Church leaders urge Canadians to make informed choices and also to vote in the upcoming federal election.


Church leaders urge Canadians to make informed choices and also to vote in the upcoming federal election.

September 14, 2015

Several Church organizations, including the Canadian bishops, are offering online guides to help voters make an informed choice in the Oct. 19 federal election.

The Canadian Conference of Catholic Bishops' (CCCB) Commission for Justice and Peace recently published its three-page document reminding Canadians of their right to vote and their responsibility to promote the common good.

Development and Peace has an eight-page voters' guide focusing on the need to combat climate change and improve international aid.

As well, the Canadian Council of Churches teamed up with five of its allied agencies to publish its election guide.

However, political scientist Ann Ward isn't so sure the Church voice has much influence on how people vote.

"The influence is declining, I think," Ward, a political science professor at Regina's Campion College, told The Catholic Register. "Perhaps the churches are having less impact than they ever have."

Ward pointed to the recent vote in Ireland approving same-sex marriage and the Liberal Party of Canada's recent policy against pro-life candidates as examples of declining Church influence.

The Canadian bishops' election guide offers five principles from Catholic moral and social teaching that it describes as a "magnifying glass by which to analyze and evaluate public policies and programs."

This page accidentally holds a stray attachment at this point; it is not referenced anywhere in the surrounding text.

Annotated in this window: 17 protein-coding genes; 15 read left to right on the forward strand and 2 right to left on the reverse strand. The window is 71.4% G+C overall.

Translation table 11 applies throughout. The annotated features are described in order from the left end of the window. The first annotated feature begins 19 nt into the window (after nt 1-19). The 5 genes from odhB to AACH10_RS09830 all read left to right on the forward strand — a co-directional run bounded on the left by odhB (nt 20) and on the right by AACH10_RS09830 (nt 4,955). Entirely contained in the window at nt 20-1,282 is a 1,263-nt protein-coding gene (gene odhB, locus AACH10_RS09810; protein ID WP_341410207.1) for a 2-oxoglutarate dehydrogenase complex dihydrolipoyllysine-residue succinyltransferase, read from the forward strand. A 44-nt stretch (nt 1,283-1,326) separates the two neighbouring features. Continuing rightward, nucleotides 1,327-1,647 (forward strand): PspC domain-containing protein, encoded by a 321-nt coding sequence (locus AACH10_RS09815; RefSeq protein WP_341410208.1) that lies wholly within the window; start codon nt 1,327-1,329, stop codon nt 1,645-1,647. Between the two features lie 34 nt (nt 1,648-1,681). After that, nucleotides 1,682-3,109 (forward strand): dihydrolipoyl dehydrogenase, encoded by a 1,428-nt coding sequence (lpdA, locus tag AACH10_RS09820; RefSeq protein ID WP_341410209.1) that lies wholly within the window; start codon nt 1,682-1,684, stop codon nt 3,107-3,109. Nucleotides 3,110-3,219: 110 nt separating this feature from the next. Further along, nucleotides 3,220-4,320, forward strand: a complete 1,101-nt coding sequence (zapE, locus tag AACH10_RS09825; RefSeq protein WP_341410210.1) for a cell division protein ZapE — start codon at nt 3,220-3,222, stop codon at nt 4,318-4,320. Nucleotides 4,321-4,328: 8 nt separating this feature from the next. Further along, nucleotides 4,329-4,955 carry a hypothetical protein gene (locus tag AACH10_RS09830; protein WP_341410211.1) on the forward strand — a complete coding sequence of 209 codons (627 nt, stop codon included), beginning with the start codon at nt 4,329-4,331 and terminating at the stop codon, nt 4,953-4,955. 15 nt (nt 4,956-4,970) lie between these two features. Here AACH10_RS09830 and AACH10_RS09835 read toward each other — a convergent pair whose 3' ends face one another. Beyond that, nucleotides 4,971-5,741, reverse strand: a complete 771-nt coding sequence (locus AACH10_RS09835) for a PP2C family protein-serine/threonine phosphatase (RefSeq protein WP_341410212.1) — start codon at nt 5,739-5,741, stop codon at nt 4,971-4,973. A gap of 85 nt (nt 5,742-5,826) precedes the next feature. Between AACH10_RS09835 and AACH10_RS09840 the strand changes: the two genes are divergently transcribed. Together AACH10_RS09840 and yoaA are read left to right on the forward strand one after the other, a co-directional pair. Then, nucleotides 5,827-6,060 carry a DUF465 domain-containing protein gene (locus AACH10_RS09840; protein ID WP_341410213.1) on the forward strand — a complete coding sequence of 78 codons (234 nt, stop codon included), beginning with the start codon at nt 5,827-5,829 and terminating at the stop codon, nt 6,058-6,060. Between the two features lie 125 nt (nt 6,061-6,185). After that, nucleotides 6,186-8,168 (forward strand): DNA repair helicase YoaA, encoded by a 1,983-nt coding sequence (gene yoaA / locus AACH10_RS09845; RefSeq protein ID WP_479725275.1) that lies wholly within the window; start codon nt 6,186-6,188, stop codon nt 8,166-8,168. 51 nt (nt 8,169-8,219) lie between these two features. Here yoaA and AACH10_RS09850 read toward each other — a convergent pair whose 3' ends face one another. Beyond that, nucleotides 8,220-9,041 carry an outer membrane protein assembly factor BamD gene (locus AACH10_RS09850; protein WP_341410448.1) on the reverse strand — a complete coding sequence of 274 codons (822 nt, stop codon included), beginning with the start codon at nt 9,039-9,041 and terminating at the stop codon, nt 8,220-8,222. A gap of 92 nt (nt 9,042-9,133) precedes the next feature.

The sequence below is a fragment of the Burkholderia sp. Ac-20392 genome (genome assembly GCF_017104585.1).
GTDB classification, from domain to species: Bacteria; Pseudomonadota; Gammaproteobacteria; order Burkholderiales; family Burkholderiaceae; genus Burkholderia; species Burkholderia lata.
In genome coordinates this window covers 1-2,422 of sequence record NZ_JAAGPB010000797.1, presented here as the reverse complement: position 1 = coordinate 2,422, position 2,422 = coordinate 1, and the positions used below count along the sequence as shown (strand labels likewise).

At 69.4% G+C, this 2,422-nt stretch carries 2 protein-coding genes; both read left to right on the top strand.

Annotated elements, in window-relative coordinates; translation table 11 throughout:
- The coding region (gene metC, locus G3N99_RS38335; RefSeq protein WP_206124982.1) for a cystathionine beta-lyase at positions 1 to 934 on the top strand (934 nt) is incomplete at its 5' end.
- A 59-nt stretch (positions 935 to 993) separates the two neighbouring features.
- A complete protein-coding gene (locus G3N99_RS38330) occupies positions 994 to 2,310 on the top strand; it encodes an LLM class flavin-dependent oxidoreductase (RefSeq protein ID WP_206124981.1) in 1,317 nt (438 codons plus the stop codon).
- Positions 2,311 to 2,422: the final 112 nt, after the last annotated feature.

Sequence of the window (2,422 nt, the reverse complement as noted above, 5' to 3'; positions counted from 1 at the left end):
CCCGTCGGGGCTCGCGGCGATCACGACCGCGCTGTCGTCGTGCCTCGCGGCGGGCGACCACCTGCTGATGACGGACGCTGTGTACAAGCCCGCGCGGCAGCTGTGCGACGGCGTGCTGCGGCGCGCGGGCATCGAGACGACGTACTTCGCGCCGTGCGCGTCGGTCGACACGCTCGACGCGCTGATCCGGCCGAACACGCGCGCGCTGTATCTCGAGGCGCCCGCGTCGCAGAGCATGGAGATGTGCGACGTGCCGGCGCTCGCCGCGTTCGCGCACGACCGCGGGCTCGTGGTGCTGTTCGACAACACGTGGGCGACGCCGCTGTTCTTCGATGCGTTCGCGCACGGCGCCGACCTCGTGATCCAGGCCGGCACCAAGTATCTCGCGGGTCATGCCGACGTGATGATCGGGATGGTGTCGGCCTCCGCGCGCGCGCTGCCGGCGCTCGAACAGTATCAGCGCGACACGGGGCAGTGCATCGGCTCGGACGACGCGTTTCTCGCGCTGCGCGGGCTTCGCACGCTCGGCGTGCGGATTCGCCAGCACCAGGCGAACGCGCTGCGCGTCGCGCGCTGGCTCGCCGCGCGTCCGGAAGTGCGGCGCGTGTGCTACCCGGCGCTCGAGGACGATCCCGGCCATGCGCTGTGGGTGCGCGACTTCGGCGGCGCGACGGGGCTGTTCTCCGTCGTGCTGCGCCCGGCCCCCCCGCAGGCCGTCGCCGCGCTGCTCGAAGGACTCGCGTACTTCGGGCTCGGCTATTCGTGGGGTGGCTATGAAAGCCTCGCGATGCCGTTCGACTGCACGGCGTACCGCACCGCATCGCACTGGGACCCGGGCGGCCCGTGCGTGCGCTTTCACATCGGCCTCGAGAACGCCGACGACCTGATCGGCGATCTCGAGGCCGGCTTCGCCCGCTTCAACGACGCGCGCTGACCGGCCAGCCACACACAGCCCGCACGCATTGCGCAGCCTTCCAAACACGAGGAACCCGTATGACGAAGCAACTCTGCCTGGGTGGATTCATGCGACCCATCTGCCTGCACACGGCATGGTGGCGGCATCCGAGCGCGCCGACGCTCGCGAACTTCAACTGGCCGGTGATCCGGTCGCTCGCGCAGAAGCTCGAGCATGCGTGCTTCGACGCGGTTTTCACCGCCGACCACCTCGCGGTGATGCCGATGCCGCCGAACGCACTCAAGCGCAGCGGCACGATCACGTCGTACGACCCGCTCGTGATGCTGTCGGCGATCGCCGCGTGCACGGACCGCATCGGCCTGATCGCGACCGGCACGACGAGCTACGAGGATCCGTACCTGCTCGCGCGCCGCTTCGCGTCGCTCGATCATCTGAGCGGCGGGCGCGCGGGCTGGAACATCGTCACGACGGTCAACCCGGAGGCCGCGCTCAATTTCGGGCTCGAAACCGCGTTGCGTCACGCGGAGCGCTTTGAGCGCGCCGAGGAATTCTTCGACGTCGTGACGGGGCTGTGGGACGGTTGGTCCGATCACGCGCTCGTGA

The first principle is "respect for life and human dignity: from conception to natural death."

Included under this heading are the right to life of the embryo and the fetus; the right to life of the dying and promoting greater access to palliative care.

The document urges Canadians to raise their voices against physician-assisted suicide and euthanasia, which "endanger the lives of vulnerable people and threaten to morally compromise medical professions."

The second principle is "building a more just society."

It calls for "respect for the freedom of conscience and religion of all, in private, public and professional life."

As well, that principle underlies justice and solidarity with indigenous communities as well as poverty reduction measures that include affordable housing, fighting child poverty and homelessness.

The third principle, "the person and the family," says government should promote "a better balance between familial and professional responsibilities" as well as pay equity between men and women and a guaranteed base income.

It also promotes refugee family reunification, action against human trafficking, rehabilitation of criminals using a restorative justice model, and "protecting people from addiction to drugs and gambling."

The fourth principle "Canada in the world: providing leadership for justice and peace" - stresses the need to help the developing world in poverty reduction, addressing hunger and providing health care.

Among the issues raised by the bishops under this principle are the promotion of peacemaking and dialogue among nations, weapons control, and protecting the dignity of refugees, immigrants and seasonal workers. The bishops also say the government should ensure Canadian companies do not commit abuses when doing business abroad.

The fifth principle is "a healthy country in a healthy environment."

It highlights responsible stewardship of the environment, including "honouring international agreements to reduce greenhouse gas emissions," reducing fossil fuel dependency and controlling urban pollution. The full guide can be read at